Two brothers behind one of the oldest ironmongers in Northampton have decided to hang up their welding masks for good.
Twins Max and John Slatter are closing shop at Slatter & Sons ironmongers after working there for 48 years.
Max said: “We did the gates for the crematorium in Milton Malsor. We like to think when we go, we’ll pass through our own gates.”
The 62-year-old brothers’ wrought-iron gates can be seen across Northampton, including at the Holy Sepulchre Church in Sheep Street and the All Saints Church in Earls Barton.
Their father opened the workshop in Spencer Bridge Road in 1958 and employed his sons when aged 15.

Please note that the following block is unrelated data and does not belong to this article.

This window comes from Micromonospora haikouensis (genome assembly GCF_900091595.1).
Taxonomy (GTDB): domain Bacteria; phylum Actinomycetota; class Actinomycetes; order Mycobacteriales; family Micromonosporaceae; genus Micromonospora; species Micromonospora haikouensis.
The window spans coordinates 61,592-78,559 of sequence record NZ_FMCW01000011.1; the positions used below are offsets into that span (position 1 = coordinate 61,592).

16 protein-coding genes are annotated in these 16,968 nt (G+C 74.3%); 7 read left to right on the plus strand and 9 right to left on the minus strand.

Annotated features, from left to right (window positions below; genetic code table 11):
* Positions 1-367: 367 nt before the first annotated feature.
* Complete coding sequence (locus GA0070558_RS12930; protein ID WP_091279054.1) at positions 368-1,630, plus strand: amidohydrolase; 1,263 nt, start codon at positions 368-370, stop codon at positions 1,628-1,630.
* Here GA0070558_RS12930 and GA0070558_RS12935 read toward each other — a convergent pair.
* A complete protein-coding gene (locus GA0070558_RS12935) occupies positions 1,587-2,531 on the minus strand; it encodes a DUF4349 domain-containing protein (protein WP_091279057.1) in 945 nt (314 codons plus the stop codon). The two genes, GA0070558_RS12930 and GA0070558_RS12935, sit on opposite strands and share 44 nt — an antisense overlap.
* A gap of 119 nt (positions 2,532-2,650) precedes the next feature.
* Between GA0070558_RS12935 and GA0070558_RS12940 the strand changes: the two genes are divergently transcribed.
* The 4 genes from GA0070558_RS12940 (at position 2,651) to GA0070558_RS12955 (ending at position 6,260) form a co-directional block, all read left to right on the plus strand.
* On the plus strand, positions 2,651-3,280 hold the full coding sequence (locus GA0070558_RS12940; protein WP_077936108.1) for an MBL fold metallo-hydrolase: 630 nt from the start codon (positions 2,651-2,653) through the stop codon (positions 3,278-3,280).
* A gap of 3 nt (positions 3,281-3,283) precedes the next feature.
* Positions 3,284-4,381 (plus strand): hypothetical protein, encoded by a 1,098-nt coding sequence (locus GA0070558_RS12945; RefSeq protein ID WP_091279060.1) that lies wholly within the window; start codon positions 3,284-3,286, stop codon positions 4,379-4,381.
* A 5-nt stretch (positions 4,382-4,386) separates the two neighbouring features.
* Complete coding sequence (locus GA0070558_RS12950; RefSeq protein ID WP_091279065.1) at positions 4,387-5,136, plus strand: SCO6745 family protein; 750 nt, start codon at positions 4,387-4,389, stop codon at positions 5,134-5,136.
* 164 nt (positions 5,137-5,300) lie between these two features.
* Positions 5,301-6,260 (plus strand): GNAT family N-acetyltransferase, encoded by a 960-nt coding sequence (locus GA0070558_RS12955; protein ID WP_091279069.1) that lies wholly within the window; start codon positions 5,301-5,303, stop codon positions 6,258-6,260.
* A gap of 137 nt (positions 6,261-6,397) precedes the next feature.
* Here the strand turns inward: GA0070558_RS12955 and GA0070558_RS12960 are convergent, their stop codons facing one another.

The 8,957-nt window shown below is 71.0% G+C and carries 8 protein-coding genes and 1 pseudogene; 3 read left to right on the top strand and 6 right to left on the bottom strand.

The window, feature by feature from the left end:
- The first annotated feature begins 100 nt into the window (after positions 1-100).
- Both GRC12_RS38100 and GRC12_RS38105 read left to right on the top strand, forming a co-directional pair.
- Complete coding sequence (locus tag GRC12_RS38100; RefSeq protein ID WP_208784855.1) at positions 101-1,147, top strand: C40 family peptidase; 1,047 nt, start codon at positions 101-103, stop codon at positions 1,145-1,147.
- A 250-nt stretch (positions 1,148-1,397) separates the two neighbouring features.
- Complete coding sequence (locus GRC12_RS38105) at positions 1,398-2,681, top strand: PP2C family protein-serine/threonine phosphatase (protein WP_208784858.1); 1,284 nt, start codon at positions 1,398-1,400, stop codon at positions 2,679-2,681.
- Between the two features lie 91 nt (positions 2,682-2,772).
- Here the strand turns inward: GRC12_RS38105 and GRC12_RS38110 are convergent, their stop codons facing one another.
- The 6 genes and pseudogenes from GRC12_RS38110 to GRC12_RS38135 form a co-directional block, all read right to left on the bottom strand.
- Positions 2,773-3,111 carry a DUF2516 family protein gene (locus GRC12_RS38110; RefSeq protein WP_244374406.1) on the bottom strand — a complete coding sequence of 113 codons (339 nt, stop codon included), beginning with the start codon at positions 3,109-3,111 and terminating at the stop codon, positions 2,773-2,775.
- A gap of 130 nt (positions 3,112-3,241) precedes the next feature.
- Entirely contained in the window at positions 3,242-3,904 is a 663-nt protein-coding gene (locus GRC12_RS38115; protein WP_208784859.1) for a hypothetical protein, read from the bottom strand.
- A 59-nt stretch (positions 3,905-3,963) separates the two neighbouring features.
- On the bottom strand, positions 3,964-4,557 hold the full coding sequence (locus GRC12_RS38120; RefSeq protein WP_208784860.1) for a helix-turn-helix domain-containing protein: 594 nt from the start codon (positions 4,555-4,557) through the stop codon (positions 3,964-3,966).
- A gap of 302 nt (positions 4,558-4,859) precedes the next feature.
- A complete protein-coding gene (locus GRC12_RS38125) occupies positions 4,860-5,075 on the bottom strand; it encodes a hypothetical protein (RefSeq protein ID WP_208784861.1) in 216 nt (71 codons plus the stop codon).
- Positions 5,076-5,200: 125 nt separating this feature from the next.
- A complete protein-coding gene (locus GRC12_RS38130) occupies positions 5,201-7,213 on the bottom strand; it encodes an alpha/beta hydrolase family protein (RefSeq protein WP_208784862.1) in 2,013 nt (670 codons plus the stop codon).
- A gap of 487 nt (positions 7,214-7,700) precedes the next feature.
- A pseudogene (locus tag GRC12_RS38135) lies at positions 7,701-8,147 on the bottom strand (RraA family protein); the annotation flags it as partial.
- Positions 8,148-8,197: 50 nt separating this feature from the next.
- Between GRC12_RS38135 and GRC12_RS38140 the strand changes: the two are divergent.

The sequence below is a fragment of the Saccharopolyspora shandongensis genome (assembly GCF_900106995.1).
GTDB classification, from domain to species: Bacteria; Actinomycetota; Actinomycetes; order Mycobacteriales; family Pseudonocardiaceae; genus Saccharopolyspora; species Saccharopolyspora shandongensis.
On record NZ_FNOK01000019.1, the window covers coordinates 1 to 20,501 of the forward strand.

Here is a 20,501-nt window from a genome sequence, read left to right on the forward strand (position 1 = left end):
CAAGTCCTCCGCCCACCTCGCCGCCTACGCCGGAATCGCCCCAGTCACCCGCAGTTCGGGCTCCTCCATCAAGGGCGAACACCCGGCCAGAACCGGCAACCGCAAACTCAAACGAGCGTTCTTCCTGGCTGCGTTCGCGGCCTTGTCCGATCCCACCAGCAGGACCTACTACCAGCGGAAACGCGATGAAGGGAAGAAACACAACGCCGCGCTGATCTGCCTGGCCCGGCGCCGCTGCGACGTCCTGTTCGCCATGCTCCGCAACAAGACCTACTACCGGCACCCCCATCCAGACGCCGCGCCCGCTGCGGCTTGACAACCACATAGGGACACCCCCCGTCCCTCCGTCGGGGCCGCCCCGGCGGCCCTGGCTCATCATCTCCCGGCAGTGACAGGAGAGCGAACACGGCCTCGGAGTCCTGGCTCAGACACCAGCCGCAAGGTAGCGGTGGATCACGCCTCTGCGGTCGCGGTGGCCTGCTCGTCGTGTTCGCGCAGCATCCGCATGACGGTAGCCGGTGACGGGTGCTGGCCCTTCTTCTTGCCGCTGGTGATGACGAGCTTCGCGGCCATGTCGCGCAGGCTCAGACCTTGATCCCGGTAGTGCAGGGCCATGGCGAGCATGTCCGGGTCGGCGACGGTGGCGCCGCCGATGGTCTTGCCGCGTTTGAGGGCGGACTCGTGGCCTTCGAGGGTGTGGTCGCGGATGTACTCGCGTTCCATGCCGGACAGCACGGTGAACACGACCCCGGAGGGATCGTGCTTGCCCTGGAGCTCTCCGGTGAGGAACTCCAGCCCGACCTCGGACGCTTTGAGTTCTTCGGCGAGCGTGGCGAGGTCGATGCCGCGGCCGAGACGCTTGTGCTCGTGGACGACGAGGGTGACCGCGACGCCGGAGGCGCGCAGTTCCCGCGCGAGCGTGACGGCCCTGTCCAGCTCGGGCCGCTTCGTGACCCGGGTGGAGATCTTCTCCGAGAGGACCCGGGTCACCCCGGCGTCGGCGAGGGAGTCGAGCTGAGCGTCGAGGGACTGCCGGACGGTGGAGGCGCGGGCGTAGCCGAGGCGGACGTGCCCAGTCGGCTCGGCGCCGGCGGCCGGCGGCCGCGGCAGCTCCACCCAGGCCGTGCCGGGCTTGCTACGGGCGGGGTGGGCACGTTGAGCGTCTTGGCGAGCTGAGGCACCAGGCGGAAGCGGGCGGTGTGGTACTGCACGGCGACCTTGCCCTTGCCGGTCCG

“We asked him after four years if we would ever get a holiday. He replied with ‘I don’t pay you enough to get holidays’.
“One of the best jobs we ever did was a safety rail for the Watney Manns brewery narrowboat. They would bring us a bucket of beer every day.
“We had to install a lot of fire escapes on the sides of buildings. We used to have a beer for Dutch courage as we didn’t have scaffolding then.
Slatter & Sons will close its doors in early May.
Max added: “It’s been a good life. The work’s enjoyable but the heavy-lifting gets harder as you get older.
“We’ve educated our children so they don’t have to do this sort of work. We’ve got on with it, but it doesn’t pay well.
“The industry has gone from Northampton. But unlike Timkin and the Shoe & Boot quarter, we’ve at least had the choice to close.”
The brothers plan to enjoy their retirement with their grandchildren and keep their hands busy fixing classic sports cars and tractors.